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The Economy of Death: New Research on Collective Burial Spaces in Rome from the Late Republic to the Late Roman Time: Panel 7.2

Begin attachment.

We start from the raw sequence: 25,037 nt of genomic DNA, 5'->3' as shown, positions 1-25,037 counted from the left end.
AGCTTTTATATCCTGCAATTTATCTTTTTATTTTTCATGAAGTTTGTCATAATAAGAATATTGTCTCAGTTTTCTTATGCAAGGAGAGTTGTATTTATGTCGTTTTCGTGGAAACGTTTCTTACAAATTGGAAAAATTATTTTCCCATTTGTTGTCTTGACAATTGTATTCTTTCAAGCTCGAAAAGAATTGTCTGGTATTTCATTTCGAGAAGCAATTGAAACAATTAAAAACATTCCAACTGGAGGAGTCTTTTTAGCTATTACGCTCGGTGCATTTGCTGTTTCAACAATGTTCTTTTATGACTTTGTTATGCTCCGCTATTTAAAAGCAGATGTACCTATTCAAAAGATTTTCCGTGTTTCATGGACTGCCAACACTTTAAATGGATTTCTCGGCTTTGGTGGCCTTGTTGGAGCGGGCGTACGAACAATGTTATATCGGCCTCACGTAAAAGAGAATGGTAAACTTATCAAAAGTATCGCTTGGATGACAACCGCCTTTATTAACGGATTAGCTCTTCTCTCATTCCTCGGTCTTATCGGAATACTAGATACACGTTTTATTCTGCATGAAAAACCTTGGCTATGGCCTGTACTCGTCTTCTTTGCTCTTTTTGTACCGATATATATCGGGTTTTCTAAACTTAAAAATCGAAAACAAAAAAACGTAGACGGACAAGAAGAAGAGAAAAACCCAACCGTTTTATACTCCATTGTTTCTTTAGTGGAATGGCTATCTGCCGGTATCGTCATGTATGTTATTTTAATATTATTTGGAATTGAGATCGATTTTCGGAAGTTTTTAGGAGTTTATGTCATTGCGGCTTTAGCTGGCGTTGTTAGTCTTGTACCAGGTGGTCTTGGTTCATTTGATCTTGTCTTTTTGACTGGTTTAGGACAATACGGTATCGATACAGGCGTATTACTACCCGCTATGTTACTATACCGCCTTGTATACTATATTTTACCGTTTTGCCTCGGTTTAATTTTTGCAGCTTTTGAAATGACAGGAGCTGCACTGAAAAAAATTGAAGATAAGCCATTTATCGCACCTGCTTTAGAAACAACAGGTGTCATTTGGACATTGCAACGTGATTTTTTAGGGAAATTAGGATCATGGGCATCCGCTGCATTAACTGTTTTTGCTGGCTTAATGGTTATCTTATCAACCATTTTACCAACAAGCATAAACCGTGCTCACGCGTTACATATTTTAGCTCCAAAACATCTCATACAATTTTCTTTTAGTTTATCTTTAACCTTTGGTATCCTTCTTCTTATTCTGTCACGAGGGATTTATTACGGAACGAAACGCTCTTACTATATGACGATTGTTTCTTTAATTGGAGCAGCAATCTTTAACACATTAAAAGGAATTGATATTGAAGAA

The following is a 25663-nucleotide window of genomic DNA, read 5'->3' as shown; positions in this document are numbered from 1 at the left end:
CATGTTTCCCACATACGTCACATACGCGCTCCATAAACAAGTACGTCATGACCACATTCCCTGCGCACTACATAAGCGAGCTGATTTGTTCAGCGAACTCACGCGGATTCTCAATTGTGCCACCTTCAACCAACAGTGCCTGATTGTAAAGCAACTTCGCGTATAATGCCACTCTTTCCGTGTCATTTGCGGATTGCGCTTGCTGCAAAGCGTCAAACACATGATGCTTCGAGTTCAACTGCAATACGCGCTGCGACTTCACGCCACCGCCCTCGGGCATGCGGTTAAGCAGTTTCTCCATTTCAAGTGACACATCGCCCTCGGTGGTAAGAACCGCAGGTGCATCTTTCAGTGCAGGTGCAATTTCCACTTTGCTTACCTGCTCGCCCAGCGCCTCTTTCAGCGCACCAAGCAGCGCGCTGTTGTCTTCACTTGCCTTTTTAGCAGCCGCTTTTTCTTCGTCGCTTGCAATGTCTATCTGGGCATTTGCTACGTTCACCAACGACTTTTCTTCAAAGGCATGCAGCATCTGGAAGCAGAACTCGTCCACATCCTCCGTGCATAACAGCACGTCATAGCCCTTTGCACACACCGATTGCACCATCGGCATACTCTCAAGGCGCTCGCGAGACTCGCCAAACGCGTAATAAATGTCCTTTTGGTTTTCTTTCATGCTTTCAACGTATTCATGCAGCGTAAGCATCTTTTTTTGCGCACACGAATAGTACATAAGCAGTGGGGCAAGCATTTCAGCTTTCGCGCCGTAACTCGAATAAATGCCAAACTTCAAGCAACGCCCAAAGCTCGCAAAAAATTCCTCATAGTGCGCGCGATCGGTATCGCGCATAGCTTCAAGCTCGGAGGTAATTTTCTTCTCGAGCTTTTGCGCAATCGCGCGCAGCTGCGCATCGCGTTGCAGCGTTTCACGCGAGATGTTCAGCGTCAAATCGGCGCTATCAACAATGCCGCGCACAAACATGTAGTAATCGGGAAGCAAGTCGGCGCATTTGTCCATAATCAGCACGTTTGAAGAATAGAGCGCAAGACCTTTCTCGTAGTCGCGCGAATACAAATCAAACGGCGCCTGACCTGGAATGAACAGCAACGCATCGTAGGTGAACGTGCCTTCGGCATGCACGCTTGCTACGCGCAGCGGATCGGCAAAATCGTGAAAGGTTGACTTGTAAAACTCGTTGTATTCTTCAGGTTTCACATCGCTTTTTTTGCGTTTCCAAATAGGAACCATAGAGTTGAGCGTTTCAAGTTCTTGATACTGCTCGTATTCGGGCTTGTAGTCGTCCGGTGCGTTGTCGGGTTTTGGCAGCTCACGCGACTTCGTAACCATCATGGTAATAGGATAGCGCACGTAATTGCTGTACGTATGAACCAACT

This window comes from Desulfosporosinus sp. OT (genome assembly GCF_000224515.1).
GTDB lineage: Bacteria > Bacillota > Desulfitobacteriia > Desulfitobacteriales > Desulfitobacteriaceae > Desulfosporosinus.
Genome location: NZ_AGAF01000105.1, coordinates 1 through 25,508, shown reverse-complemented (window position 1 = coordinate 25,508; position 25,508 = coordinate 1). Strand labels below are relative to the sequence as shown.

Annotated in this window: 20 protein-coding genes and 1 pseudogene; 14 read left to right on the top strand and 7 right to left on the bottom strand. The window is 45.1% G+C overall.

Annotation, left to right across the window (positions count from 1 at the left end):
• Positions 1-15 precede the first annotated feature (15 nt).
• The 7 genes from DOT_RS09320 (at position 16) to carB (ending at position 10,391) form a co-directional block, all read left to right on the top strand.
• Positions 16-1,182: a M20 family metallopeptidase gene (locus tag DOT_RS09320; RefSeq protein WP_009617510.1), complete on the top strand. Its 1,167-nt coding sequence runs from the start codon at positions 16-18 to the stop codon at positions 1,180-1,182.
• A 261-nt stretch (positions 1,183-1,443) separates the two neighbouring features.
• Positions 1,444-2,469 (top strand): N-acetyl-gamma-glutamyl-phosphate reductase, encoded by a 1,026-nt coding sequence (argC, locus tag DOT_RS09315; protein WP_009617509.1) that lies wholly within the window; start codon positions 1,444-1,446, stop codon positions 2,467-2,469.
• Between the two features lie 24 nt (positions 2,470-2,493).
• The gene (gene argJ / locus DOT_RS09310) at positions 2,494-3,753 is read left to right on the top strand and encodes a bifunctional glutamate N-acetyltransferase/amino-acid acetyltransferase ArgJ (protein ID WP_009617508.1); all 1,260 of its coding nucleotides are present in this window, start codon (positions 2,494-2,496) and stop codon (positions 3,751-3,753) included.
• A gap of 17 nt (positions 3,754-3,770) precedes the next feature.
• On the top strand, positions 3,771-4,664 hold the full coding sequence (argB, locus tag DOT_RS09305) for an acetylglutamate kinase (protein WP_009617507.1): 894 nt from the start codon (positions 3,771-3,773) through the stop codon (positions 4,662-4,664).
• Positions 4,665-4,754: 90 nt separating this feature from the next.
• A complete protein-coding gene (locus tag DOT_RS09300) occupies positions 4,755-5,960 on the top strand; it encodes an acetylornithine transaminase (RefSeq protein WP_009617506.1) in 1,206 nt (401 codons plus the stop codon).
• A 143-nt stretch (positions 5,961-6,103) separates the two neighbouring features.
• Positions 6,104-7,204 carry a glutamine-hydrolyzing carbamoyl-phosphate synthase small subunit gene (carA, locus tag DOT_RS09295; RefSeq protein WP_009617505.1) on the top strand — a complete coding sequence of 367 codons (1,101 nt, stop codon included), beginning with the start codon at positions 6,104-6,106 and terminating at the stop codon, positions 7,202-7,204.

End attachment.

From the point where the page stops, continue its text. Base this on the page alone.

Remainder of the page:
The contributions of this volume study economic aspects of Roman burial architectures for extended numbers of burials, such as columbaria, large hypogea, or catacombs, and try to form a picture of their owners and users. They discuss how far economic reasons played a leading role in the invention, the development and the use of these big burial monuments in Rome and how these buildings fulfilled the religious and social needs of their users, especially in the transitional period from the Roman to the Early Christian period. New studies in Roman funeral monuments could document interesting evidence for the dynamic process of the preparation and use of burial space. Especially in larger architectures for much more than a single family, the economic aspects of the ownership and use of these installations is fascinating. Who were the planners of the projects, why were certain places and specific architectures chosen? How and at what time in the project were the burials of the owners and their families provided for? In what manner were further tombs sold or given to others? And which locations within the installation were they able to get? During the last decades, a series of general studies on Roman burials and burial customs were base on older documentation out of necessity, while new and more detailed analysis of single monuments often provide new and different insights of interpretation."